The US has expressed its optimism at securing a deal for the North American Free Trade Agreement (NAFTA) – further evidence that a withdrawal from the trade pact is not on the horizon.
In a public meeting this week, Trade Representative Robert Lighthizer suggested that the threat of the US submitting a formal notice of withdrawal from NAFTA “in order to get a good agreement” has receded, stating that “we’re making real headway.”
According to international trade law firm Sandler, Travis & Rosenberg, he said there are “a number of issues that we still have to work our way through” but was optimistic that securing a deal that “the vast majority of Republicans and Democrats support” is “very much in reach.”
It is one of a number of hints the Administration has dropped in recent days that withdrawing from NAFTA is not in its current plans.
On Thursday, US Treasury Secretary Steven Mnuchin said he was “cautiously hopeful” it will be able to reach a deal with Canada and Mexico on a revised NAFTA, saying it was a priority for the Trump administration. US Agriculture Secretary Sonny Perdue also recently said he expects a deal by the year’s end.
President Donald Trump has repeatedly threatened to terminate NAFTA if a new deal can’t be struck. While some progress was made in the sixth round of renegotiations last month, the US has expressed concerns over the slow progress of the talks and addressed the so-called “misunderstanding” that it is being unfair in the negotiations.
A year ago Trump said the US has “a very outstanding trade relationship with Canada” and would only need to tweak NAFTA with respect to its northern neighbour, whereas more substantive changes would be required to remedy the “extremely unfair” state of trade with Mexico, which had a record US$71.1bn trade surplus with the US in 2016. However, those positions now appear to have been reversed.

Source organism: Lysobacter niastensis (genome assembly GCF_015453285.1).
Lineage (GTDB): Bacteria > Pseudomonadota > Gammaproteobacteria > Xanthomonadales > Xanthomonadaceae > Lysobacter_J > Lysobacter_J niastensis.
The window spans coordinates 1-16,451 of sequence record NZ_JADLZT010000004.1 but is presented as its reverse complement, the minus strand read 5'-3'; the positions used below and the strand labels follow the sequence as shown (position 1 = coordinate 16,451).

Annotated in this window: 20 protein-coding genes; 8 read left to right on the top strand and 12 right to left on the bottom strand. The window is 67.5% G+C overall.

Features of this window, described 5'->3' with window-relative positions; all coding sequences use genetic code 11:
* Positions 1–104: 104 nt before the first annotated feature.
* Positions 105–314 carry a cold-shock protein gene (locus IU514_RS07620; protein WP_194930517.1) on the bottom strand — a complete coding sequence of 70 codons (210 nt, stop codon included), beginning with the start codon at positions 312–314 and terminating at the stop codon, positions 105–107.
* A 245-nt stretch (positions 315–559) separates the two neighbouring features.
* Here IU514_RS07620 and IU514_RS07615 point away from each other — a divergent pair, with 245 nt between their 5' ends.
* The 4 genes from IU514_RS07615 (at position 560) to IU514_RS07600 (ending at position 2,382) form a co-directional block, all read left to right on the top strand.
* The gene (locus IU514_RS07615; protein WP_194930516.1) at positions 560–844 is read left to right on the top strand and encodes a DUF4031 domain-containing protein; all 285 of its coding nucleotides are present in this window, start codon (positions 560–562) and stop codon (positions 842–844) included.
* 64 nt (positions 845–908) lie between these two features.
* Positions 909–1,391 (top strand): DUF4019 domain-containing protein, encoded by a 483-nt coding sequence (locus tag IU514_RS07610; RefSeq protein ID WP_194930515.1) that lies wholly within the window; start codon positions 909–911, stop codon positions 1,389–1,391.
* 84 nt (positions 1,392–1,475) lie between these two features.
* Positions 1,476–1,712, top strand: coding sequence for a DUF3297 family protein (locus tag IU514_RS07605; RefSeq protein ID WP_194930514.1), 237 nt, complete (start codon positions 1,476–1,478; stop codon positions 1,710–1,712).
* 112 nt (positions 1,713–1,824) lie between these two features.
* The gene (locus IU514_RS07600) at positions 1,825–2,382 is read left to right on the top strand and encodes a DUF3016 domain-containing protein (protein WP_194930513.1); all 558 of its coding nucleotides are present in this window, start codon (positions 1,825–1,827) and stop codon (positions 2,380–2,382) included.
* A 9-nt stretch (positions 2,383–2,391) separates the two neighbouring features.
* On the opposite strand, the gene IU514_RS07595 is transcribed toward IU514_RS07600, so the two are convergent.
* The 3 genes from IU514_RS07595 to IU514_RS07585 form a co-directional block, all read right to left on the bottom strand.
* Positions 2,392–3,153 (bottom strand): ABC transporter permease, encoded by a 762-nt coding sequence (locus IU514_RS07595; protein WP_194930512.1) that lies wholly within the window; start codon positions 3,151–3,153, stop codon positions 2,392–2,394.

In the 13 February meeting, Lighthizer said he felt the NAFTA talks have made progress “particularly with respect to the Mexicans”, though he did not say why. Trump, meanwhile, complained that “Canada has treated us very, very unfairly when it comes to…timber, lumber, and other things.”
Canadian officials have returned the criticism, accusing the US of being inflexible in the NAFTA talks and offering proposals that would weaken its neighbours.
Last month, the country also filed a complaint with the World Trade Organization against the US, highlighting a slew of measures relating to anti-dumping and anti-subsidy duties it says are inconsistent with America’s WTO obligations.
Meanwhile, Trump is understood to have intensified his criticism of the US-Korea FTA, asserting that it has “produced nothing but losses” for the US and that “it’s incompetent that somebody could have made a deal like that.”
As a result, he said, his administration will “either negotiate a fair deal” with Korea “or we’re going to terminate” the existing agreement.
Following two days of talks earlier this month, feedback suggested there is still more work to be done in negotiating modifications and amendments to the deal – but no date has been set for further talks.